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Canada is a big place and the effects of winter vary greatly. In St. John's, because we're stuck out so far east into the Atlantic, it isn't as cold as in the prairies but it's a damp cold and feels worse than the temperature would suggest. Similarly, we get a lot of damp snow. Driving is ok if you have studded tyres, suicidal if you haven't.

 

At least the climate means that they heat the churches properly.....

 

I wish I liked marmalade, but i don't. I like Marmite......

 

 

=========================

 

 

Ah yes! I'd forgotten that you were in Newfoundland, which is over Greenland and left a bit. I recall flying over it and thinking how big it was, because I started to eat a meal on board a 747 as we started to fly over land, and when I finished it, nothing much seemed to have changed down below.

 

Had it been the UK, we'd have flown over two countries and be half way across the English Channel in the same sort of time.

 

Well, I'm sorry you get wet snow, but at least if it snows heavily while you're at the cathedral, you could probably dig your way to Duckworth Street to enjoy a nice, warming Indian curry.

 

MM

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Now some people play the Durufle Toccata and the Germani Toccata, and even very fast versions of the Widor Toccata, but for sheer accuracy and dexterity, I reckon this to be one of the most amazing things I've ever heard.

 

 

 

Moto Perpetuo by Niccolo Paganini, Organ Transcription played by the Hungarian organist Szilárd Kovács

 

 

 

 

I love the video, which reminds me of those "London to Brighton in 5 minutes" railway films in black & white.

 

MM

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Well, I'm sorry you get wet snow, but at least if it snows heavily while you're at the cathedral, you could probably dig your way to Duckworth Street to enjoy a nice, warming Indian curry.

 

MM

 

If i slid down the hill on my backside, I'd end up next door to the curry emporium you probably have in mind....

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There ya go!

 

You can't hide from Google Earth, which I checked to see how far St. John's sticks out into the Atlantic........quite a long way it would seem!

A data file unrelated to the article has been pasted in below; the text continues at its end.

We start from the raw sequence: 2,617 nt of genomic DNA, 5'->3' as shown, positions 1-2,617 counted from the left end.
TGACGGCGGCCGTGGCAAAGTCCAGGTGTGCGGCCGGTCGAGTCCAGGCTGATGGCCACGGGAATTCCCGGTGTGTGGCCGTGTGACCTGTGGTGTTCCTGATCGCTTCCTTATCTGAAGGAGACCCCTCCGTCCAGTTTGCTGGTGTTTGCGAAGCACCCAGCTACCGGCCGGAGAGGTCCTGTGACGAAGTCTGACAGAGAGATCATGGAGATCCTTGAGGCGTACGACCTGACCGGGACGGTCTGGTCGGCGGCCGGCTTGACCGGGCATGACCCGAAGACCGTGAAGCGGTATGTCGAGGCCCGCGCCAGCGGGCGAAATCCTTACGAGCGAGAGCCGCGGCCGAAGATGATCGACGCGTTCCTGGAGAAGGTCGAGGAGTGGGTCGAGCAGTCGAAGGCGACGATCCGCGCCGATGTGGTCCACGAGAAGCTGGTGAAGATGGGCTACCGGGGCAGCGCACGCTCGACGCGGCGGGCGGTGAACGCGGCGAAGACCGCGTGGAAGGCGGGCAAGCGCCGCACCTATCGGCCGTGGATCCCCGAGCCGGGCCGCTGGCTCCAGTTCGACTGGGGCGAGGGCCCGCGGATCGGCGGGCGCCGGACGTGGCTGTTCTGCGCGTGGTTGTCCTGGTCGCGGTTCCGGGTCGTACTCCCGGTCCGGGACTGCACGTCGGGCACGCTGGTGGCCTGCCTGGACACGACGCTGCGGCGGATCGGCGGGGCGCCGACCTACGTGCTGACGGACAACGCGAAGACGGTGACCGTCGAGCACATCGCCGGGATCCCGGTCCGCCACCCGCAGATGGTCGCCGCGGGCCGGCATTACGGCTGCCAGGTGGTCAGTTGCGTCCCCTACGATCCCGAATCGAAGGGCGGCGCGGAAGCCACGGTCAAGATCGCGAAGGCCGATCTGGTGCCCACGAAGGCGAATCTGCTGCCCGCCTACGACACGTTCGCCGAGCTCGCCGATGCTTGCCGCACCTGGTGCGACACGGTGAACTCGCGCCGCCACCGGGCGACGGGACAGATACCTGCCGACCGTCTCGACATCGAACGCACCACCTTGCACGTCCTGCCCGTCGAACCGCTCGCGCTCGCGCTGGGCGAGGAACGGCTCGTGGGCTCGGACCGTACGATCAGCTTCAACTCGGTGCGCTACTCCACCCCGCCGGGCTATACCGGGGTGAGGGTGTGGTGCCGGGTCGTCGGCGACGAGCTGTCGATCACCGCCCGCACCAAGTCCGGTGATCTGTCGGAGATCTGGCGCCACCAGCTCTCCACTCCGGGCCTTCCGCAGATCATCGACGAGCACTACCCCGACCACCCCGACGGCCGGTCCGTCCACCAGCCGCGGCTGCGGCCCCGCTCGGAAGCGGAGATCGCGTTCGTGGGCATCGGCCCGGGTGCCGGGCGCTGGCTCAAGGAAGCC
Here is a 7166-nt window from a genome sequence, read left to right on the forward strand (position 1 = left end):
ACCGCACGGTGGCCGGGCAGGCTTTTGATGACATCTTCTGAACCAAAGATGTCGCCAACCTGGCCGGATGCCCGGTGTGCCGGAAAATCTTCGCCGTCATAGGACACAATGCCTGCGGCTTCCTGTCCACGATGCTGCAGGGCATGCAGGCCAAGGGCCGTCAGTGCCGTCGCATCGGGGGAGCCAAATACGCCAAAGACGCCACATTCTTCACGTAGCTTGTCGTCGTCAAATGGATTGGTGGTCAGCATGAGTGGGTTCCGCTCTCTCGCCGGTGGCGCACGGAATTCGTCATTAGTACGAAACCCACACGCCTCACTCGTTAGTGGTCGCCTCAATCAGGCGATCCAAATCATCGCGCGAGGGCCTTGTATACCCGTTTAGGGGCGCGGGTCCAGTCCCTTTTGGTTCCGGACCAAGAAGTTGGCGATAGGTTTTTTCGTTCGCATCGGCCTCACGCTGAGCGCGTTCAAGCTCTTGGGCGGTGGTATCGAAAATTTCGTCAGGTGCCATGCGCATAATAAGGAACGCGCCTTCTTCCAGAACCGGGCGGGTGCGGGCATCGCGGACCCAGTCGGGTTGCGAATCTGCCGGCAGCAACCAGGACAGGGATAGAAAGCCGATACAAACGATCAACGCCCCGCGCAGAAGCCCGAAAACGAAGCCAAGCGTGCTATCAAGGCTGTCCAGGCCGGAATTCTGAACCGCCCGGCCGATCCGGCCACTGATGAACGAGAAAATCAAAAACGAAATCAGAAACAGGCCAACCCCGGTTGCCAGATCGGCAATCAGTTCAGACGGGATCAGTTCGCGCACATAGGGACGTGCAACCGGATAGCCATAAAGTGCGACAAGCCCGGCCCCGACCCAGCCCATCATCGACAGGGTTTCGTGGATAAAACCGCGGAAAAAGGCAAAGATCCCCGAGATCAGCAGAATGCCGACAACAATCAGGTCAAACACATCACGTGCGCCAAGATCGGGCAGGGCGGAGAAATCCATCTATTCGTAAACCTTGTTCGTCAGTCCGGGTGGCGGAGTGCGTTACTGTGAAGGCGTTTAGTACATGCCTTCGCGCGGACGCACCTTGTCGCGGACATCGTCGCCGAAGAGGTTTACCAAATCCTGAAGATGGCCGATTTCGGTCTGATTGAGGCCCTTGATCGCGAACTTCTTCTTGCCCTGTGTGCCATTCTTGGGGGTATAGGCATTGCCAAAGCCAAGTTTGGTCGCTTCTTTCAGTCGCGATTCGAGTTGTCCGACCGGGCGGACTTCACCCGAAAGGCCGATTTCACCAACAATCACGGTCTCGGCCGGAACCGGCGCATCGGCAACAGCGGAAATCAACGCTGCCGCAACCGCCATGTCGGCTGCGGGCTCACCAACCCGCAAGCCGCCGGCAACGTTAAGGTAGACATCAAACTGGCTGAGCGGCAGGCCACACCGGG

Canada is quite different to Russia I suspect, which has a more or less uniform climate across 4,300 miles of East-West terrain north of the high mountain ranges.

 

MM

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Quite incredible and very expressive. This gent has managed quite a feat.

 

I could almost like it as an instrument.

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Quite incredible and very expressive. This gent has managed quite a feat.

 

I could almost like it as an instrument.

 

====================

 

 

I think we've visited the mysterious world of the Bayern Accordian previously, and somewhere, there is a performance/transcription of the Reger Toccata & Fugue in D minor, which is just magnificent. I think it may be the same performer.

 

It looks like a terrifyingly difficult instrument to play, and I would love to hear one live in a good, resonant room.

 

Russia is a big place, and the Ukraine is not exaclty small.

 

I wonder if this marvellous tradition is very localised, like Tuvan throat-singing, which is different..... to say the least.

 

MM

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I hope Barry Jordan has already posted this clip under the "You Tube" topic, but if not, I would be astonished.

 

If he did, then it is worth repeating, because I was totally ignorant of the composer Augustus Gottfried Ritter, who after being organist of Mersberg Cathedral, moved on to the Magdeburger Dom, from where we hear this work, played on the magnificent new Schuke orgel.

 

I can't help but think that this is a rather special instrument, even though I am only able to judge from the recording.

 

 

 

 

MM